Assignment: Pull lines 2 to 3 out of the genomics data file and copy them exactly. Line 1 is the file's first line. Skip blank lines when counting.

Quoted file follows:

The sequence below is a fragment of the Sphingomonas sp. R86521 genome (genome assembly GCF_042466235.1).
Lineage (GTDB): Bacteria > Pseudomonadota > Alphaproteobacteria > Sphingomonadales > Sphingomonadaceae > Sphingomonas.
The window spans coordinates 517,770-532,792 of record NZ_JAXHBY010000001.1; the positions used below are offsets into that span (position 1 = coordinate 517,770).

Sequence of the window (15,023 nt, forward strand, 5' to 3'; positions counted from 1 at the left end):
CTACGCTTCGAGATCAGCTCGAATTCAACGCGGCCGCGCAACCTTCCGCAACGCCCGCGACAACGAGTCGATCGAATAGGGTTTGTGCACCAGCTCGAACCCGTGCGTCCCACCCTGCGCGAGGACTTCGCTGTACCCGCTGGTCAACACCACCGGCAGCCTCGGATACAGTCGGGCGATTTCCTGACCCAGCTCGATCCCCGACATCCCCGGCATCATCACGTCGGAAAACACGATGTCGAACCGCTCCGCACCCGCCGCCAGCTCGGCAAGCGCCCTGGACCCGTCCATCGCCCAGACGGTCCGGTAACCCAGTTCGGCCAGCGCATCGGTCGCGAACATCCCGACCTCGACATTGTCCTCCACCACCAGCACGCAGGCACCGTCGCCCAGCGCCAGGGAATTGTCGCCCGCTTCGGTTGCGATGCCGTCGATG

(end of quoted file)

Lineage (GTDB): Bacteria > Pseudomonadota > Alphaproteobacteria > Sphingomonadales > Sphingomonadaceae > Sphingomonas.
The window spans coordinates 517,770-532,792 of record NZ_JAXHBY010000001.1; the positions used below are offsets into that span (position 1 = coordinate 517,770).